The Times 

Lessons on public good from '96 flood


October 7, 2021

To the Editor

A neighbor of mine who has been in the community for many years lent me her book ‘The Flood of 96 - in Dayton and Columbia County’, full of pictures of what is described as a 100-year flood. The pictures are full of the major damage and destruction that Patit Creek and the Touchet River caused. The book also describes the way that the community pulled together to try to mitigate damage and then to help clean up: citizens filled sandbags, high school students were sent to fill sandbags instead of school, people hauled and stacked sandbags throughout town, those with heavy equipment brought it out without being asked, neighbors roused one another to safety, and I’m sure that many made food for those helping out. Neighbors pitched in and did the, may I say, Christian thing. They looked out for each other, they showed kindness. That is what getting the Covid vaccine and masking is all about. That’s all - looking out for our fellow citizens by attempting to slow and minimize the spread of this virus. No one wants to have to go get a shot. If by getting one I can prevent myself from possibly getting Covid (costs money too) or being a disease vector in the community, sign me up. If it prevents me from clogging up the ICU or a hospital stay and taking a bed away from a person who has a heart attack or car accident, sign me up. If by masking I can prevent myself from breathing in this respiratory virus and shedding it when I am around the immunocompromised and the elderly, sign me up. If by doing these two small things I can inhibit the spread in my community, for the good health of all, sign me up.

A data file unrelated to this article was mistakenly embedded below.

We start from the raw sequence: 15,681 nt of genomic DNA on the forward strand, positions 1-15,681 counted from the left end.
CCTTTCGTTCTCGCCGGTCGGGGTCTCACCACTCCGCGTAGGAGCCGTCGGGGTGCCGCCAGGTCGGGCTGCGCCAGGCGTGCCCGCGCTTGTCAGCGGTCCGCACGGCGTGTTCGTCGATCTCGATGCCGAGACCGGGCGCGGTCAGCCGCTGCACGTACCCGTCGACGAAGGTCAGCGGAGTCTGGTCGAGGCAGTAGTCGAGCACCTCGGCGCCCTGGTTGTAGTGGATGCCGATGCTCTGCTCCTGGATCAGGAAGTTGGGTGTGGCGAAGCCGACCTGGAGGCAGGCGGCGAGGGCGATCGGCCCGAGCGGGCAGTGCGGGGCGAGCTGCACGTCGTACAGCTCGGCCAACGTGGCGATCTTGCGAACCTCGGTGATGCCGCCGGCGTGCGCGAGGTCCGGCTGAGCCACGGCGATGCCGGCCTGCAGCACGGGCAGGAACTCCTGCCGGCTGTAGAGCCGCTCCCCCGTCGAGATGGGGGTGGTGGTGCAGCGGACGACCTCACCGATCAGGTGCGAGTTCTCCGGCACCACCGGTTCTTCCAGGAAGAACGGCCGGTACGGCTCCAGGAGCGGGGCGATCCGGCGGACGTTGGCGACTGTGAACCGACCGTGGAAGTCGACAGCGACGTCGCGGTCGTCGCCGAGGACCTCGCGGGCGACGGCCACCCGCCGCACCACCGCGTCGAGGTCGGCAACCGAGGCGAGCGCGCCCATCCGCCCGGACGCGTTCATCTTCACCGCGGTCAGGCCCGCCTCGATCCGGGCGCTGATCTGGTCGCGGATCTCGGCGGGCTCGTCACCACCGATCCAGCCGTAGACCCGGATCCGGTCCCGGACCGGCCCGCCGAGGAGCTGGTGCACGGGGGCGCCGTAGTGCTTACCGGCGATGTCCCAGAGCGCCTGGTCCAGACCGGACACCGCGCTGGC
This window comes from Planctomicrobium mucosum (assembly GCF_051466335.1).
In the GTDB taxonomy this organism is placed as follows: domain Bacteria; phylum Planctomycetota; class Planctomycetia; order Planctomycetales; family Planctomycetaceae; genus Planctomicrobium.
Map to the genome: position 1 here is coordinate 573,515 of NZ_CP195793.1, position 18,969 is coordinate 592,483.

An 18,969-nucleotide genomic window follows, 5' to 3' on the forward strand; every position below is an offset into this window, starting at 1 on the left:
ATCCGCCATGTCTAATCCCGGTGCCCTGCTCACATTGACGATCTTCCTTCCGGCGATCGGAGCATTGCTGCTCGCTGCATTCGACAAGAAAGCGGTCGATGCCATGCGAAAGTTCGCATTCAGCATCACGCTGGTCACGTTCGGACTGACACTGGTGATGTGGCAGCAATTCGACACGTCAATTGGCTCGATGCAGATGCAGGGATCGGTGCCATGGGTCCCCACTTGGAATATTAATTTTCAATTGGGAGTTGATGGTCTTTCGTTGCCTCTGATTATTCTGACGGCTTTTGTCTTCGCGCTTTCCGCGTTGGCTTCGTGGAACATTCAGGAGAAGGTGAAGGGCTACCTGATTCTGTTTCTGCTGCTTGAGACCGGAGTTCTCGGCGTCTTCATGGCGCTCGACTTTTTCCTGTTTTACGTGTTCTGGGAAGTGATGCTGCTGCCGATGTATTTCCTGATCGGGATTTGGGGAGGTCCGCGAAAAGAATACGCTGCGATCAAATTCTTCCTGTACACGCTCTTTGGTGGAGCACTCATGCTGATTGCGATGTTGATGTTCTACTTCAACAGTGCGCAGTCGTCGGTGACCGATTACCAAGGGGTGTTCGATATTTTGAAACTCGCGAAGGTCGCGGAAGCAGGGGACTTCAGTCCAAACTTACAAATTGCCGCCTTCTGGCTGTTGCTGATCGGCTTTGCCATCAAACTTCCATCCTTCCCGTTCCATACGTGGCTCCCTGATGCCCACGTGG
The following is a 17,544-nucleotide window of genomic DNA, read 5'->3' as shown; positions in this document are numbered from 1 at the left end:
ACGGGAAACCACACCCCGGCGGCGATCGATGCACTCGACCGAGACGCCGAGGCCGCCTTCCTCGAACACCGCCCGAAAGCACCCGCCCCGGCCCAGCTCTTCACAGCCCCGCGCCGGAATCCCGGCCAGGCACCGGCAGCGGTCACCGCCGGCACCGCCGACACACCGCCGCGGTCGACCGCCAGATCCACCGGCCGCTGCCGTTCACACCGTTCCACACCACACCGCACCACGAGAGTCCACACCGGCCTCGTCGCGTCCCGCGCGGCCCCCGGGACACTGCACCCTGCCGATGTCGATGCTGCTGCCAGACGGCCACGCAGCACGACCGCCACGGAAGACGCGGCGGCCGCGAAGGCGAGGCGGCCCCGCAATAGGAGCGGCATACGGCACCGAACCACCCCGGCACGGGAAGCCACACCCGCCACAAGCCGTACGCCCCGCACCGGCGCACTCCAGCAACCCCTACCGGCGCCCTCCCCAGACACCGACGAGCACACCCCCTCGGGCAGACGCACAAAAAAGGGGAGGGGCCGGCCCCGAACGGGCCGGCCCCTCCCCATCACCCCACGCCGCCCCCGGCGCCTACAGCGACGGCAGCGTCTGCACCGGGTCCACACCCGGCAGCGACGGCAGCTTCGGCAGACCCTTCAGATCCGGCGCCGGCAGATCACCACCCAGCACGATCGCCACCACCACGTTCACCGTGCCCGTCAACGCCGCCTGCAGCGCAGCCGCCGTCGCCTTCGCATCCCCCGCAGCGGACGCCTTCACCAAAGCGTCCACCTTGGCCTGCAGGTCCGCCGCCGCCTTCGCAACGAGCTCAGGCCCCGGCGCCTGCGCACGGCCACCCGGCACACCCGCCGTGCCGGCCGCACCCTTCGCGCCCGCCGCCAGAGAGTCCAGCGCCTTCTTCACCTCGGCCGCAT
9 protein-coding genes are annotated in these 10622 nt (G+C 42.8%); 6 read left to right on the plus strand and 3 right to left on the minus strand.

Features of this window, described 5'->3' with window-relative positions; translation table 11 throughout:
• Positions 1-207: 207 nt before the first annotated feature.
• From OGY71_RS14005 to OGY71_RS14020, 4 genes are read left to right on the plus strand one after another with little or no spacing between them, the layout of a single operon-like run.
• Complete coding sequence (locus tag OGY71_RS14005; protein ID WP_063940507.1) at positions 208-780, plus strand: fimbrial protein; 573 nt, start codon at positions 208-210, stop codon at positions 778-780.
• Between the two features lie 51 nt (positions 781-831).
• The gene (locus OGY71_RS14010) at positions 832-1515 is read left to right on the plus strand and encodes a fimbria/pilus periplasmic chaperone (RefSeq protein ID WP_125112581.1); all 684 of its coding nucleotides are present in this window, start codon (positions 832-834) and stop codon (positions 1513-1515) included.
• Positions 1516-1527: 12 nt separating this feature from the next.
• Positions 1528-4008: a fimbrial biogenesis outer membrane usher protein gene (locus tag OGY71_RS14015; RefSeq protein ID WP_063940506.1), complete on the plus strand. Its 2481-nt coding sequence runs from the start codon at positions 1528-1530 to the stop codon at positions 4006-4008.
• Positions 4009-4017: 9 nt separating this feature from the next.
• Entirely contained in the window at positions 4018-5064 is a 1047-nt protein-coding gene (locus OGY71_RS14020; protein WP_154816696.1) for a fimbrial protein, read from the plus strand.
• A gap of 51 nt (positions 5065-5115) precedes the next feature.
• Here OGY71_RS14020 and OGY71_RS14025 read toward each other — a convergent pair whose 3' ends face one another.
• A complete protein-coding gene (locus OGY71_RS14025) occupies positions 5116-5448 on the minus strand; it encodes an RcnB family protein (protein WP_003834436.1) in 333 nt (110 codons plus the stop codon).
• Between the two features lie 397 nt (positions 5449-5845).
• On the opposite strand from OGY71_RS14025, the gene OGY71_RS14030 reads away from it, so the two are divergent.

Like the ‘Flood of 96’, the Covid virus is here for all of us to examine our values. Do we look out for each other knowing again, as with the flood, that what affects one of us affects all of us? Do we politicize a health issue - the virus doesn’t care what you think of which politicians? Do we ignore the values of kindness and caring we have been taught by our Christian upbringing because someone on the internet or TV (who we may not know) is not looking out for our community and spreading false and sensationalized information? There are many opinions out there but, over 700,000 people have died, and hundreds of children have lost one or both parents - one of my best friends has lost six friends. Hasn’t enough been sacrificed? Can we pull together in Columbia County with store owners and community officials (and those running for those offices) setting the example and following the laws and guidance in place right now about masking? No one wants to be told what to do, myself included, and sacrificing a little for others never hurts us, even when we don’t want to. As with the 1996 floods and how the community came together to overcome a common threat, putting aside individual concerns for the sake of the common good may even save lives.


JL Goldsmith

Dayton, Wash.


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